You gotta have content. You gotta put it on your website somehow.
A blog is definitely one way to do to that. The best way? For a local business?
For a lot of local businesses blogging is either a time-suck or a money-suck. Look, I don’t care how well it’s written, nobody’s subscribing to a blog about gutters. They’re not going to eagerly and lovingly write comment on your house painting blog. They’re not going to devour post after post.
They want the information they want when they want it. Then they’re either going to call, we hope, or they’re going to go away.
You certainly want to give them the info they want, but you don’t want to lock yourself onto some sort of posting schedule to do it. Blogs have date stamps, usually, and that means you have to post regularly to make sure it doesn’t look abandoned. If there are no date stamps then a blog, as-usually-presented, just buries the information in ways that make it difficult for customers to find additional things they might want to read.
Blogs can really work against local businesses.
A Blog is Not a Content Strategy
A blog is a vehicle for delivering content.
Content strategy can also encompass what you put on your service pages. It can encompass whether or not you create videos to show to your customers.
Content is content. Your home page is full of content too.
A blog is just a format. It’s a format that works well when you have a great deal to say on a regular basis.
Good Reasons for Pursuing a Blog
A blog might be the right vehicle for you if you answer “yes” to any of the following questions.
Are my actual customers looking for my specific subject matter expertise and guidance on a regular basis?
If you’re in a business where there is a real need for thought leadership and subject matter expertise that your real customers are going to read, then blogs are worth considering.
Example: you’re an accountant. You serve SMBs and freelancers and independent contractors. There are a dozen and five little fiddly bits that all of these people need to get right. Figuring out how to set up certain things is labyrinthine to most other SMBs and you know you can help. You see them making certain mistakes all the time and you want to help.
Okay. You might have a basis for a blog here.
Does the industry landscape throw curveballs on a regular basis?
If your industry is constantly changing then a blog could be a great vehicle for you. Note, this is one reason a lot of local SEO people have blogs. Google changes stuff every 3 months at least. Staying on top of what the hell they’re doing now is a full time job. There’s a need to tell customers all about those changes and how to respond.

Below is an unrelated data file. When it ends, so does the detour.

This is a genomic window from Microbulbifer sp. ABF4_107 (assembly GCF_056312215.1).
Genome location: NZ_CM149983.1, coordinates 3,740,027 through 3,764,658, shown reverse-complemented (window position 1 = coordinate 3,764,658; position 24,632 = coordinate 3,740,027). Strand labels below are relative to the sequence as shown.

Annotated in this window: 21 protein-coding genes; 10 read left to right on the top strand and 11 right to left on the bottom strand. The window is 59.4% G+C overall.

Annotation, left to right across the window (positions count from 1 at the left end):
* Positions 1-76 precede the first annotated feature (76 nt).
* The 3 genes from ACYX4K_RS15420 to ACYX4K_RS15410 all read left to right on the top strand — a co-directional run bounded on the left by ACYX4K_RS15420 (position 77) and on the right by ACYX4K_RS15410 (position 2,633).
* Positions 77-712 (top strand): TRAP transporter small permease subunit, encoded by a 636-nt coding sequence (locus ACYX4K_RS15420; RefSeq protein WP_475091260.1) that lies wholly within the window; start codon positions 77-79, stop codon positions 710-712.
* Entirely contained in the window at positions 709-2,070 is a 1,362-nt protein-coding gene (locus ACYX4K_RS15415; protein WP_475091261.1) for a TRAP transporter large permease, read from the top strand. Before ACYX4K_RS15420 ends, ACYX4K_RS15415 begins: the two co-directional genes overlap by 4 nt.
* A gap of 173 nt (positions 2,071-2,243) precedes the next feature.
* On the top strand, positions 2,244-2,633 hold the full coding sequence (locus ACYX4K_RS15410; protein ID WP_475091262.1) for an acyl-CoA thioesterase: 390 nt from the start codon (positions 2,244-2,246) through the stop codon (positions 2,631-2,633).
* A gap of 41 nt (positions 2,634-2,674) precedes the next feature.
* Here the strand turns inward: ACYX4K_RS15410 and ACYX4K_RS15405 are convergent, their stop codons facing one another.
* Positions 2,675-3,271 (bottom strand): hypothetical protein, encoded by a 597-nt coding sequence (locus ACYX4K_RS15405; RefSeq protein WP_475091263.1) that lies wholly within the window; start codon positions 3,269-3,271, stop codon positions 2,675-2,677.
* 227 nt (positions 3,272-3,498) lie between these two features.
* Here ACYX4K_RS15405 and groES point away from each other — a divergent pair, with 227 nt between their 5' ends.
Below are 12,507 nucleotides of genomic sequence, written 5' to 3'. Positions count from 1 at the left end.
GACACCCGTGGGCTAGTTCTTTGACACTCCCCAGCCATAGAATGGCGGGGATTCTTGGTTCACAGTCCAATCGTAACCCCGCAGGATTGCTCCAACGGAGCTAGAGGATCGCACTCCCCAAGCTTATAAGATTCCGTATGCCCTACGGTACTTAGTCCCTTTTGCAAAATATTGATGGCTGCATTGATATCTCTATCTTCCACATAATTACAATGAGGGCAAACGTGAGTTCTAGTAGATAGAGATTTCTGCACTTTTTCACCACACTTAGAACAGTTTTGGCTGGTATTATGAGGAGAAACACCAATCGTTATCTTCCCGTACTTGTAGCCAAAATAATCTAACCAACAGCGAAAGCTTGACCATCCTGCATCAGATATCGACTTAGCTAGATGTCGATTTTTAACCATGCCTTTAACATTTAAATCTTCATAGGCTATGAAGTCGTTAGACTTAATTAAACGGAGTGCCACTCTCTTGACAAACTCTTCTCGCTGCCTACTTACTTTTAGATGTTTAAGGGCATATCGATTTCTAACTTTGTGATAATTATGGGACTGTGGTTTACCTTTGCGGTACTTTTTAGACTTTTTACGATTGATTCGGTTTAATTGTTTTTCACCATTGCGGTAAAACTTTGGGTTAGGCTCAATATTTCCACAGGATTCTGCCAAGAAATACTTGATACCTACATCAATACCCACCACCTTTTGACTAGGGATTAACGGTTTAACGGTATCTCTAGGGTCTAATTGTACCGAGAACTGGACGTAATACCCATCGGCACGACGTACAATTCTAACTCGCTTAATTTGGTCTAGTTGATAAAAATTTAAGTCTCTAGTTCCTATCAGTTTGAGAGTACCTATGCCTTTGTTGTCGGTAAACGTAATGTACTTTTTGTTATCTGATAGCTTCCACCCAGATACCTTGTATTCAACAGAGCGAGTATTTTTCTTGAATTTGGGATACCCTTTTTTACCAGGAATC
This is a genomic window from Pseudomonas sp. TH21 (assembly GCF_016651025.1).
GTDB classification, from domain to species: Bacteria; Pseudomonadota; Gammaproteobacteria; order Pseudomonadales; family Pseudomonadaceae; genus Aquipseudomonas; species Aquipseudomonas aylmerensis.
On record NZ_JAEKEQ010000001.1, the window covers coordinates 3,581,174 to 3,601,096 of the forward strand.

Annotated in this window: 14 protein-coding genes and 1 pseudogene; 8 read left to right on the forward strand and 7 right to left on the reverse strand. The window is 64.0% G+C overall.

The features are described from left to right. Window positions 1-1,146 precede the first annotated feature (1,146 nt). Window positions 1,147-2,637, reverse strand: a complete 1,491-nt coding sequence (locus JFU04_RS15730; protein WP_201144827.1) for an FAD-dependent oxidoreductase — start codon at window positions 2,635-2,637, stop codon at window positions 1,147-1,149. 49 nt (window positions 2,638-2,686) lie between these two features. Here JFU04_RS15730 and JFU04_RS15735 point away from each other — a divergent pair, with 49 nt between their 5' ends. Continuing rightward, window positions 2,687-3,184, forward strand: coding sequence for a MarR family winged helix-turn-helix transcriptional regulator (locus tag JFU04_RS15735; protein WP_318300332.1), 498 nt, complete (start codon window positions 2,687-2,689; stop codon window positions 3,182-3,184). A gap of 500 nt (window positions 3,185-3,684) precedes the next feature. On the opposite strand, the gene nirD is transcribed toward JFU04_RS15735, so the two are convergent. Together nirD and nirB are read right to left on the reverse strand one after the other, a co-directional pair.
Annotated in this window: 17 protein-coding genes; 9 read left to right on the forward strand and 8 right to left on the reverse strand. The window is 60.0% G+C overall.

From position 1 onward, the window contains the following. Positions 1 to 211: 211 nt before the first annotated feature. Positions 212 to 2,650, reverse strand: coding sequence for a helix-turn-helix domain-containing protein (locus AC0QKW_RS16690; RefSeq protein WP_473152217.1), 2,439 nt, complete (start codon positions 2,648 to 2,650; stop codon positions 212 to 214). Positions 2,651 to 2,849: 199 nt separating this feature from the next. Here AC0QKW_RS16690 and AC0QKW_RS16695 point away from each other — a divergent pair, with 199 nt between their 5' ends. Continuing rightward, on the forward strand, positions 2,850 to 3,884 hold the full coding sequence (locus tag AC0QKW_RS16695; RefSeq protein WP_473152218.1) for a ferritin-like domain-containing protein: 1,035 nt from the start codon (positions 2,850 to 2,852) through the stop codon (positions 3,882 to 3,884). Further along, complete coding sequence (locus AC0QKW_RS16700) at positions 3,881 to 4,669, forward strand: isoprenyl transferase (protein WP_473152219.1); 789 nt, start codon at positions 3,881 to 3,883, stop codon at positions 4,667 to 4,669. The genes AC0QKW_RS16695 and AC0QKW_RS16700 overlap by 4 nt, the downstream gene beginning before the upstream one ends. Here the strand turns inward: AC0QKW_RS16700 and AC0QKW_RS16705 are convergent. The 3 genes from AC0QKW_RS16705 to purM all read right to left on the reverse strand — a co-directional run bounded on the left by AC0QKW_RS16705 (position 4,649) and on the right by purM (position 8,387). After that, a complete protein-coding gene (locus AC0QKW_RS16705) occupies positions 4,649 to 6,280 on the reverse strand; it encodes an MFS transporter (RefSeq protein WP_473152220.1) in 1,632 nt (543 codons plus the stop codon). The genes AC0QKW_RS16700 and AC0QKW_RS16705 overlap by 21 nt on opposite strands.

There are other businesses with similar needs. Immigration lawyer? Great. Immigration is insane. There’s some headache going on there every single day that you can weigh in on.
Accountant? Yeah. Tax codes change constantly too. You probably want to give your SMBs a heads up. The date stamped format of the blog will really come in handy here too.
Note: this doesn’t really work if you’re leaving some third party to write all your content for you without your input. Here’s a newsflash. Your freelance writer or SEO consultant or whomever else? They aren’t lawyers or accountants. They need you to at least jump on the phone with them and weigh in on what customers need to know.
Otherwise? They’re just Googling and guessing and the end result is your blog sounds like every other blog like it on the internet and guess what? Nobody cares. You don’t have a few minutes to call up your content creator and give them the juicy stuff? Don’t start a blog. Don’t tell them to start a blog. Just don’t.
Is your company involved in some sort of related community activism or cause that is more interesting then what you’re doing day-in, day-out?
Criminal lawyer who just wants to tell people, over and over again: get off social media and for god’s sake stop talking to the cops? Yeah. You can put that on your services pages. Don’t write 20 blog posts about it.
Criminal lawyer who is on the front lines of criminal justice reform? Yeah okay, now we’re interested. You can talk about the issues, the latest initiatives you’re involved in, what you and your firm is doing to make life better for others. You can talk about local wrongful conviction cases and analyze them with all of your expertise behind them.